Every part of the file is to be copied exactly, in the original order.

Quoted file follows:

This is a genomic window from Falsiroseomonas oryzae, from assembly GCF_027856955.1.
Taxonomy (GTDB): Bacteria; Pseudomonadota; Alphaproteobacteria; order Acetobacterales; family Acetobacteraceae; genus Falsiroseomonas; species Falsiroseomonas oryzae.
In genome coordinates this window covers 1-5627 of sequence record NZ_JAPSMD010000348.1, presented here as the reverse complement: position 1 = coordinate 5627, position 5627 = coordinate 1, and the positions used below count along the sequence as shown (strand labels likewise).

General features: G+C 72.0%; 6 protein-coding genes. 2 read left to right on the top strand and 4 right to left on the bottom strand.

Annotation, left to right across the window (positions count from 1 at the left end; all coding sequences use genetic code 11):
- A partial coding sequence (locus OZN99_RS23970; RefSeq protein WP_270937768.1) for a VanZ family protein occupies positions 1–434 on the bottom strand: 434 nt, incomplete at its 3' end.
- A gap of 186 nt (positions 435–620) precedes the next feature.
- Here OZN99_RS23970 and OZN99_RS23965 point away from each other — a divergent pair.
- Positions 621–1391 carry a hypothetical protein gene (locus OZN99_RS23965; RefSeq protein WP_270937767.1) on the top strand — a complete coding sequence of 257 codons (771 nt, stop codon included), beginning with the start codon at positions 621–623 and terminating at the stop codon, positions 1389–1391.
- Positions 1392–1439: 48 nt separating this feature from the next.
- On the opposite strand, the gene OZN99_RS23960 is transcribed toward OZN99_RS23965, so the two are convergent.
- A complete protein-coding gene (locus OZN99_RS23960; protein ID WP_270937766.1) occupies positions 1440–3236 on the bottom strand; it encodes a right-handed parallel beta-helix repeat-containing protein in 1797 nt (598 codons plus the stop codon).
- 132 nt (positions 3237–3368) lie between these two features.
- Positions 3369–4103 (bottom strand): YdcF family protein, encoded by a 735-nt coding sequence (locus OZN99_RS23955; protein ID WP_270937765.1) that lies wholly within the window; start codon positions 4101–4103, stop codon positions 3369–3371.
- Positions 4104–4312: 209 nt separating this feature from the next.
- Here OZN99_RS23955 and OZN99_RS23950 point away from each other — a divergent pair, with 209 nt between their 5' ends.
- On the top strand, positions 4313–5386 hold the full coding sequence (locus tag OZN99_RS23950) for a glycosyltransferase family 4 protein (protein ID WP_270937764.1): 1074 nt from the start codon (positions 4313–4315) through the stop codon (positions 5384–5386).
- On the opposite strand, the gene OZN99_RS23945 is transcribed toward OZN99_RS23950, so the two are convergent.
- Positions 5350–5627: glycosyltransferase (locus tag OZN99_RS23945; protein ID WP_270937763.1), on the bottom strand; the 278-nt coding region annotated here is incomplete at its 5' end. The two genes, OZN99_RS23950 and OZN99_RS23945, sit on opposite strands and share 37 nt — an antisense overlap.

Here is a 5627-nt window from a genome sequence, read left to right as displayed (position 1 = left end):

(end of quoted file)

This is a genomic window from Falsiroseomonas oryzae, from assembly GCF_027856955.1.
Taxonomy (GTDB): Bacteria; Pseudomonadota; Alphaproteobacteria; order Acetobacterales; family Acetobacteraceae; genus Falsiroseomonas; species Falsiroseomonas oryzae.
In genome coordinates this window covers 1-5627 of sequence record NZ_JAPSMD010000348.1, presented here as the reverse complement: position 1 = coordinate 5627, position 5627 = coordinate 1, and the positions used below count along the sequence as shown (strand labels likewise).

General features: G+C 72.0%; 6 protein-coding genes. 2 read left to right on the top strand and 4 right to left on the bottom strand.

Annotation, left to right across the window (positions count from 1 at the left end; all coding sequences use genetic code 11):
- A partial coding sequence (locus OZN99_RS23970; RefSeq protein WP_270937768.1) for a VanZ family protein occupies positions 1–434 on the bottom strand: 434 nt, incomplete at its 3' end.
- A gap of 186 nt (positions 435–620) precedes the next feature.
- Here OZN99_RS23970 and OZN99_RS23965 point away from each other — a divergent pair.
- Positions 621–1391 carry a hypothetical protein gene (locus OZN99_RS23965; RefSeq protein WP_270937767.1) on the top strand — a complete coding sequence of 257 codons (771 nt, stop codon included), beginning with the start codon at positions 621–623 and terminating at the stop codon, positions 1389–1391.
- Positions 1392–1439: 48 nt separating this feature from the next.
- On the opposite strand, the gene OZN99_RS23960 is transcribed toward OZN99_RS23965, so the two are convergent.
- A complete protein-coding gene (locus OZN99_RS23960; protein ID WP_270937766.1) occupies positions 1440–3236 on the bottom strand; it encodes a right-handed parallel beta-helix repeat-containing protein in 1797 nt (598 codons plus the stop codon).
- 132 nt (positions 3237–3368) lie between these two features.
- Positions 3369–4103 (bottom strand): YdcF family protein, encoded by a 735-nt coding sequence (locus OZN99_RS23955; protein ID WP_270937765.1) that lies wholly within the window; start codon positions 4101–4103, stop codon positions 3369–3371.
- Positions 4104–4312: 209 nt separating this feature from the next.
- Here OZN99_RS23955 and OZN99_RS23950 point away from each other — a divergent pair, with 209 nt between their 5' ends.
- On the top strand, positions 4313–5386 hold the full coding sequence (locus tag OZN99_RS23950) for a glycosyltransferase family 4 protein (protein ID WP_270937764.1): 1074 nt from the start codon (positions 4313–4315) through the stop codon (positions 5384–5386).
- On the opposite strand, the gene OZN99_RS23945 is transcribed toward OZN99_RS23950, so the two are convergent.
- Positions 5350–5627: glycosyltransferase (locus tag OZN99_RS23945; protein ID WP_270937763.1), on the bottom strand; the 278-nt coding region annotated here is incomplete at its 5' end. The two genes, OZN99_RS23950 and OZN99_RS23945, sit on opposite strands and share 37 nt — an antisense overlap.

Here is a 5627-nt window from a genome sequence, read left to right as displayed (position 1 = left end):